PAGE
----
In a follow-up on the measles outbreak in Gauteng Province, South Africa, the National Institute for Communicable Diseases (NICD) has reported 17 cases of measles in Gauteng from March – April 2017.


This follows an outbreak of 31 cases in the Western Cape in January-February 2017. The Western Cape outbreak was controlled by a vaccination campaign in that province, which reached more than 450 000 children.  From January to April 2017, there have additionally been 4 cases from North West province, 1 from Eastern Cape, 1 from Mpumalanga and 1 from Limpopo province.

This has prompted the Department of Health to start a mass measles vaccination campaign for the month of May for Gauteng Province and the end of June for other provinces.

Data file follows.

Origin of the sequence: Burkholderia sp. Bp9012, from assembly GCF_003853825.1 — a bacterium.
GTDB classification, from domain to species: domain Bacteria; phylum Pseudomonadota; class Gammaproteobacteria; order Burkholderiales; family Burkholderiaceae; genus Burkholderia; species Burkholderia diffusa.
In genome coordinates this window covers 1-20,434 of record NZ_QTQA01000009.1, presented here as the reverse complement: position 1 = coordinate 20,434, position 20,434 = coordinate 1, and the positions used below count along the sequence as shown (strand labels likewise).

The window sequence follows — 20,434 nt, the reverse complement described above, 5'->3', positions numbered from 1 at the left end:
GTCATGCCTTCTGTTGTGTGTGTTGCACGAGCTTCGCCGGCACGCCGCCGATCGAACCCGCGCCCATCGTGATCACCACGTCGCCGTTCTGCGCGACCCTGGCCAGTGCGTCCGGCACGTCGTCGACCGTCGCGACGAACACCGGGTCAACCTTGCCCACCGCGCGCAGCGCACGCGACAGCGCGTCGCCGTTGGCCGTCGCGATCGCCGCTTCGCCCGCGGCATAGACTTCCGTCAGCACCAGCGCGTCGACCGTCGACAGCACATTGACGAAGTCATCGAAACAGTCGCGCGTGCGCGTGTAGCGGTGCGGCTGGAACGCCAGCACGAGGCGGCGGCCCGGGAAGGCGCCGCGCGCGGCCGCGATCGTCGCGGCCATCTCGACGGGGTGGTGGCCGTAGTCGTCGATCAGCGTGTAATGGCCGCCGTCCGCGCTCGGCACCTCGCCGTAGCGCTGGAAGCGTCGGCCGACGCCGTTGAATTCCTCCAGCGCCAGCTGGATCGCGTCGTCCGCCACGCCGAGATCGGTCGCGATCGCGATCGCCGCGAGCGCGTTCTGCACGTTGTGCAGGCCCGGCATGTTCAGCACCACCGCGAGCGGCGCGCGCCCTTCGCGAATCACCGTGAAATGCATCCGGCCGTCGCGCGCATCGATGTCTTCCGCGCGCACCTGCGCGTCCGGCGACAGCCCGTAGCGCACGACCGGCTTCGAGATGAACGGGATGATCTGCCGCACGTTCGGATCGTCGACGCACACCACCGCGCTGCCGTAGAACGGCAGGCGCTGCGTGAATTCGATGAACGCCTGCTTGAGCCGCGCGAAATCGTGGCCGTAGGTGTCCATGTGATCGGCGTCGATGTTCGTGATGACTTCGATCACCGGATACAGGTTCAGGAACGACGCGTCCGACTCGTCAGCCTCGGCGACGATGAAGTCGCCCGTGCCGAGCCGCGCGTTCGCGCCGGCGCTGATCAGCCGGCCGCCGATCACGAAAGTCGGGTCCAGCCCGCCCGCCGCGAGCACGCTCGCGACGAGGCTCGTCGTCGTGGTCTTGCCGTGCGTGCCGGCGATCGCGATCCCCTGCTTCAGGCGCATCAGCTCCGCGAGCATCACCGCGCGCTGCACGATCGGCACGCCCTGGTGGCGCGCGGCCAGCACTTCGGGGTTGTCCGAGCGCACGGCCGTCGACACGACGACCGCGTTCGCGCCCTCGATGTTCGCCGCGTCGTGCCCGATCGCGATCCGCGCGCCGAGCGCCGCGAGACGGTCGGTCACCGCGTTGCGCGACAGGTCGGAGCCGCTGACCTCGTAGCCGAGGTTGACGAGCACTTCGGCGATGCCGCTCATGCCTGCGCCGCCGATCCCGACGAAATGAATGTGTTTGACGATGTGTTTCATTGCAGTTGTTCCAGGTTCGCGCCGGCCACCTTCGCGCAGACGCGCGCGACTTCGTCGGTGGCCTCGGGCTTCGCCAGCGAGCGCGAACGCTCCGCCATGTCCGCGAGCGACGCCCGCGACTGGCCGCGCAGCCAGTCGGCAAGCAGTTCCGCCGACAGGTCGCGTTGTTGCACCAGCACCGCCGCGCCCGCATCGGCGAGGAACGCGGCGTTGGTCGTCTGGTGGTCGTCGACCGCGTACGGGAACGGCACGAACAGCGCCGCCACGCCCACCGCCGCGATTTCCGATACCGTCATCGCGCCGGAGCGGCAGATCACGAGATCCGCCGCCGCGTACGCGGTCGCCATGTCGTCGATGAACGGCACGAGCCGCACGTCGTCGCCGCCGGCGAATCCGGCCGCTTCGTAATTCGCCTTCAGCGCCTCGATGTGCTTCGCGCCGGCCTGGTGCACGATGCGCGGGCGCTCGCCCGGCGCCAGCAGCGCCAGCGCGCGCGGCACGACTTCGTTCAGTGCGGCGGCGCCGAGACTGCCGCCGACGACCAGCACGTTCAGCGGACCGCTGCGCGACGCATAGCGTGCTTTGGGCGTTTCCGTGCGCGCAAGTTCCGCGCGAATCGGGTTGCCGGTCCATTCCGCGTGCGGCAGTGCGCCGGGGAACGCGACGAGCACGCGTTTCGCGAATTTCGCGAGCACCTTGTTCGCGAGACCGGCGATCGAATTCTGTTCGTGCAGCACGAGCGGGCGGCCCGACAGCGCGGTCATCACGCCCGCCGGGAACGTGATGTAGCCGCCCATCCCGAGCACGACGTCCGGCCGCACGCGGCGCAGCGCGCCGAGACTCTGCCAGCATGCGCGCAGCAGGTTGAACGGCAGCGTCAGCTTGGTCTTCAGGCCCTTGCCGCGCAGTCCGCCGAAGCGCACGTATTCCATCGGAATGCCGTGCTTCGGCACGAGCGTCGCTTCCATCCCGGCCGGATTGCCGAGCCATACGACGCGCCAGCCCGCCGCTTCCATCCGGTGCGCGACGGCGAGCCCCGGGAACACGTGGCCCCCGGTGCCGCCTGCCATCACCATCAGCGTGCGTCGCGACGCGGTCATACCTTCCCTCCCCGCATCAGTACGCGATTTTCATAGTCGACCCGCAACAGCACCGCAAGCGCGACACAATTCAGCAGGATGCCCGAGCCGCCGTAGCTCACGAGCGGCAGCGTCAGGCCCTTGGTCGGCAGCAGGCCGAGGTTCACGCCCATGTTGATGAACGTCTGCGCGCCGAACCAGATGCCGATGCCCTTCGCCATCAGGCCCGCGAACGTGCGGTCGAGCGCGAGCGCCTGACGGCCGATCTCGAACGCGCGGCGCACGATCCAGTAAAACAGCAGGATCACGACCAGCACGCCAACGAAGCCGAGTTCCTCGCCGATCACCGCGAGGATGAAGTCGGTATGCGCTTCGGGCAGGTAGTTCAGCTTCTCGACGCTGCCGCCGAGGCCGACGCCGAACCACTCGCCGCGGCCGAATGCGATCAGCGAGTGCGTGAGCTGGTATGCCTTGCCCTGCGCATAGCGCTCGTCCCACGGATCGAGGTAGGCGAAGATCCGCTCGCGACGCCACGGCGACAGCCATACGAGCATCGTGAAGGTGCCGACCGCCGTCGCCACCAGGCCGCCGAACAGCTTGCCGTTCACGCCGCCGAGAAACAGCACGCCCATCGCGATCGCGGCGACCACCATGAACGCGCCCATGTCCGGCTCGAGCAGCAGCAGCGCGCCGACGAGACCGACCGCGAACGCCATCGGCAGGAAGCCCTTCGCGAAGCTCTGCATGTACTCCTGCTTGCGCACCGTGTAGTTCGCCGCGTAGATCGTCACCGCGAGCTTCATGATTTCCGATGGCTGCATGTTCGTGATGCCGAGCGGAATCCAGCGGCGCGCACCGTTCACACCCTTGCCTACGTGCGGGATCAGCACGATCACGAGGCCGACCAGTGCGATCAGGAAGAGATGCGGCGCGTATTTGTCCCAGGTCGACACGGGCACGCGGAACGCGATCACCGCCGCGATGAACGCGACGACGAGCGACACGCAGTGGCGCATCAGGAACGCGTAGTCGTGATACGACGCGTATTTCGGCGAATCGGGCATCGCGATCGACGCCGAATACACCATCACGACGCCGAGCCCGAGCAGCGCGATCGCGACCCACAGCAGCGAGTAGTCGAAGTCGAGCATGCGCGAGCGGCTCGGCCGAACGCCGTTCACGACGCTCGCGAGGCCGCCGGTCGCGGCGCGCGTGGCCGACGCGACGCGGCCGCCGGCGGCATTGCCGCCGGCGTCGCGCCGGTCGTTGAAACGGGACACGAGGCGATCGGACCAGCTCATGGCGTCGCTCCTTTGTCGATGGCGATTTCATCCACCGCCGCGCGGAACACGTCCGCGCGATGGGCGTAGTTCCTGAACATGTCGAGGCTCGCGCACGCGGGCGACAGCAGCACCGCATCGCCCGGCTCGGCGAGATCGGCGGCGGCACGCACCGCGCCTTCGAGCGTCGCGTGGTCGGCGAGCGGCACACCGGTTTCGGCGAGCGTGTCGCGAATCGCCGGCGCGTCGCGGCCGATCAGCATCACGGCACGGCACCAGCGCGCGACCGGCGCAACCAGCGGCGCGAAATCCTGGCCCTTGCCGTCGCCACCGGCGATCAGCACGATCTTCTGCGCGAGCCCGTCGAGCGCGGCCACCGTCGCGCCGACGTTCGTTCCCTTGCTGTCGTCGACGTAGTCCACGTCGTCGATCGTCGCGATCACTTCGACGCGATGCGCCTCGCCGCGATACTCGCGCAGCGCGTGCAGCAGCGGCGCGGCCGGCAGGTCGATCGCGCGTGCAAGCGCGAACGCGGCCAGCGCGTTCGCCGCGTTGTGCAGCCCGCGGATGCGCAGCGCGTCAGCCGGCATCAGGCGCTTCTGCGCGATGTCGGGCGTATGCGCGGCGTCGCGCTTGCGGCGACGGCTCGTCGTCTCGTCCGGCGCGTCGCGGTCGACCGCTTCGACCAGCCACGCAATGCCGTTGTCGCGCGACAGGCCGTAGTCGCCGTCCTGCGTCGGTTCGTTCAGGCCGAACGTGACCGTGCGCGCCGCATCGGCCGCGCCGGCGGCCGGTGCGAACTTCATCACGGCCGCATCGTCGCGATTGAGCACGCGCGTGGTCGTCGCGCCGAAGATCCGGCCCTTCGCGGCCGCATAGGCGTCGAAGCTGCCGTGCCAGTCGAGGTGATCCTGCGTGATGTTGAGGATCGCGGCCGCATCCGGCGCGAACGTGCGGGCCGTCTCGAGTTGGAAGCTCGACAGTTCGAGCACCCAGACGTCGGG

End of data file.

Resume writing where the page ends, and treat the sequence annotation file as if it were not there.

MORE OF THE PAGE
The campaign is targeting children aged between 6 months and 5 years.

In City of Johannesburg, the campaign will include children from 6 months to 15 years.

Measles is a viral infection, spread from person to person through saliva by coughing, sneezing or being in close contact with an infected person. Symptoms include fever, a rash and a flu-like illness. Complications can include lung infection (pneumonia), diarrhea, dehydration, blindness, brain infection (encephalitis) or death. Most people recover fully from measles, but complications are unpredictable.